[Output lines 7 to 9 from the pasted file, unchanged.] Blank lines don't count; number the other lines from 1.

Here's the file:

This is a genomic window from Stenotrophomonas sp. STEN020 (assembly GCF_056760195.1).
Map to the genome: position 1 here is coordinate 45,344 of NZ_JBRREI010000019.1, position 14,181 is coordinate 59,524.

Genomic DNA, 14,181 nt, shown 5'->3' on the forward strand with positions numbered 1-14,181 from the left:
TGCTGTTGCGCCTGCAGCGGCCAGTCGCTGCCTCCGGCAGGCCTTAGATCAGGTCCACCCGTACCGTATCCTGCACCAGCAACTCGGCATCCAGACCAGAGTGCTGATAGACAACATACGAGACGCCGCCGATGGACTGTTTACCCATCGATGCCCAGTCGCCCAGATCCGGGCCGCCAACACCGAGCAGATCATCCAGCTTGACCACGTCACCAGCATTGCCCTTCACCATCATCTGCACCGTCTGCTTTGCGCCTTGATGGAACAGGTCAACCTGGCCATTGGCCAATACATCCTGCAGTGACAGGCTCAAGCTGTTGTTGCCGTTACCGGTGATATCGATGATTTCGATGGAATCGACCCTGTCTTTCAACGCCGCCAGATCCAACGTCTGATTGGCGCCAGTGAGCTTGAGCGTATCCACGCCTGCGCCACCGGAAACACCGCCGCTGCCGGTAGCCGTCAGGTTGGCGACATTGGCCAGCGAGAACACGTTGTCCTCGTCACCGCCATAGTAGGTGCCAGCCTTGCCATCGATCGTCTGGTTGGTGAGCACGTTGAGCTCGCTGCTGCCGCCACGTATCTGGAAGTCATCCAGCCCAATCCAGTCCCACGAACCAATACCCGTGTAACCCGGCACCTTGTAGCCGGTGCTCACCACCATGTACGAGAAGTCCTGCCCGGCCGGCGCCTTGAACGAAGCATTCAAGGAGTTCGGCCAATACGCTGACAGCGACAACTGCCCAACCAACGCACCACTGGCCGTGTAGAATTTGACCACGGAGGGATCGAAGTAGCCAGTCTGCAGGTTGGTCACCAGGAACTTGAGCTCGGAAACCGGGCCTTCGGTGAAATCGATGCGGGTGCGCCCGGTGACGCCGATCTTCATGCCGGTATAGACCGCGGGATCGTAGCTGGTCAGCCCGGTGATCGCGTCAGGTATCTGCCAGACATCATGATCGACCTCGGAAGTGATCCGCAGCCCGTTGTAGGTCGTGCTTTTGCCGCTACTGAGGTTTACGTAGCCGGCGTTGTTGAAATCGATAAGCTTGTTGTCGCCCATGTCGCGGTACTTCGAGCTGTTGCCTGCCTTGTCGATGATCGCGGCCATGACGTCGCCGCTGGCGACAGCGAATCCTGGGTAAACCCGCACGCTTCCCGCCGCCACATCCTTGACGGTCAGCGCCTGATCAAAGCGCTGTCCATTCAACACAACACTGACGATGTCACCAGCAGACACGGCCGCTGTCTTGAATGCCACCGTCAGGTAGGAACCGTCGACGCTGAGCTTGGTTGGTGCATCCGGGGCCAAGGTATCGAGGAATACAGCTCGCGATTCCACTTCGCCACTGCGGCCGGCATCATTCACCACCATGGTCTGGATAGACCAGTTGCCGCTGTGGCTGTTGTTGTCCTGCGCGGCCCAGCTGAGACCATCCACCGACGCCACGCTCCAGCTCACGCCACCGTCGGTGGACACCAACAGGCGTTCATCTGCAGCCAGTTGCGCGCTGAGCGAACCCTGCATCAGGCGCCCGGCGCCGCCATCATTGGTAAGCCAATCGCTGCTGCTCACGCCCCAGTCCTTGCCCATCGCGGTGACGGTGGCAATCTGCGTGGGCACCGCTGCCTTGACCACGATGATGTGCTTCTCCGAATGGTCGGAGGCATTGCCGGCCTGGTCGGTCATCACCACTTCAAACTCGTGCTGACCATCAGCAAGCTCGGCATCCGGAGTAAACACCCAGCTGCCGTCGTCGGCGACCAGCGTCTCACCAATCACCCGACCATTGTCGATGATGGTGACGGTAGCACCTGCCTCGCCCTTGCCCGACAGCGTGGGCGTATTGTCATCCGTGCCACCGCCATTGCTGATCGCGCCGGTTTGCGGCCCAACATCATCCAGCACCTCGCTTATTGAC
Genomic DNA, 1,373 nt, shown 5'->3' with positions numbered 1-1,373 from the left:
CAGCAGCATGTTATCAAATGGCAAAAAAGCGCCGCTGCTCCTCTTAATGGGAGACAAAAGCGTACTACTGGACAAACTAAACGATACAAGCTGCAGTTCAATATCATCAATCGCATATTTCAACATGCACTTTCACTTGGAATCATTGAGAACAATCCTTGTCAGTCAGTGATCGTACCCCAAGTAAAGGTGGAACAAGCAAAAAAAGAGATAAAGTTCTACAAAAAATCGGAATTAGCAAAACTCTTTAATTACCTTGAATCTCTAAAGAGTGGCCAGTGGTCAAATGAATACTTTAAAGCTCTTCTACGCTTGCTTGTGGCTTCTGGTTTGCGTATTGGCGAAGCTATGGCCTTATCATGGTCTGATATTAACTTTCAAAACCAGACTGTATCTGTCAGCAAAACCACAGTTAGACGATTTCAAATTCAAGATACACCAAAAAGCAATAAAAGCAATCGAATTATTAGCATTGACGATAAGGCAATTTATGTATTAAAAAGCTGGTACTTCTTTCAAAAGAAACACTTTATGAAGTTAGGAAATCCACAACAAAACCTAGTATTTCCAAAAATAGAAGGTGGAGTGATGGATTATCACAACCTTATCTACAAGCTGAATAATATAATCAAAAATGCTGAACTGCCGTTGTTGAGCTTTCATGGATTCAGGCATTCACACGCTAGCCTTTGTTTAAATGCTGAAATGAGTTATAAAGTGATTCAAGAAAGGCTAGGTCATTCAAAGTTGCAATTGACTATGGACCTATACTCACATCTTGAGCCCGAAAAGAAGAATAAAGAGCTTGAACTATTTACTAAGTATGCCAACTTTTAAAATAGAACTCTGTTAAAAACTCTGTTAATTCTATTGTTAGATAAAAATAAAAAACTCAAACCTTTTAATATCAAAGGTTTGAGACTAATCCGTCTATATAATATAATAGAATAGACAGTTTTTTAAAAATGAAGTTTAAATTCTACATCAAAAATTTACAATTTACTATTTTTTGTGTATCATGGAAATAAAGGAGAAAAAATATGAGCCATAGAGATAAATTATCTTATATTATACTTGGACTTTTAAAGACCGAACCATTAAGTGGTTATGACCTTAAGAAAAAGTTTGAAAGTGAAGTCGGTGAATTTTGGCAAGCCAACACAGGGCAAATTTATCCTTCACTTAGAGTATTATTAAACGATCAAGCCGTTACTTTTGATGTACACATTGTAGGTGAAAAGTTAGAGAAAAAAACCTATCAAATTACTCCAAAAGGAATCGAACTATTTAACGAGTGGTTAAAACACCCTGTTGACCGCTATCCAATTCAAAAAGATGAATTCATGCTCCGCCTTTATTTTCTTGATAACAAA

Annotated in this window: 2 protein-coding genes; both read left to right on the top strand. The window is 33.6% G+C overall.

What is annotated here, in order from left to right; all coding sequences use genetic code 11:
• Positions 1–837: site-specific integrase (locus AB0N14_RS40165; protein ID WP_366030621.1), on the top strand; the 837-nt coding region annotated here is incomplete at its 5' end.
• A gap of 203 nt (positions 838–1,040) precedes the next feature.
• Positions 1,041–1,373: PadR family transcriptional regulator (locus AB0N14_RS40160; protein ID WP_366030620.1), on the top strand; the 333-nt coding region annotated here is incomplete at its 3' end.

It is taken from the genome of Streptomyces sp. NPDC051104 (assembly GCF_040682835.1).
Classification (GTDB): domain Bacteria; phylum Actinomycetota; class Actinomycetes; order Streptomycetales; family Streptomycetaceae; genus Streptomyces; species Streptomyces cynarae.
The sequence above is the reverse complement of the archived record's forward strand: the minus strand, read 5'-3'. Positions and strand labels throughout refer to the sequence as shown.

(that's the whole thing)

Annotated in this window: 2 protein-coding genes; both read left to right on the top strand. The window is 33.6% G+C overall.

What is annotated here, in order from left to right; all coding sequences use genetic code 11:
• Positions 1–837: site-specific integrase (locus AB0N14_RS40165; protein ID WP_366030621.1), on the top strand; the 837-nt coding region annotated here is incomplete at its 5' end.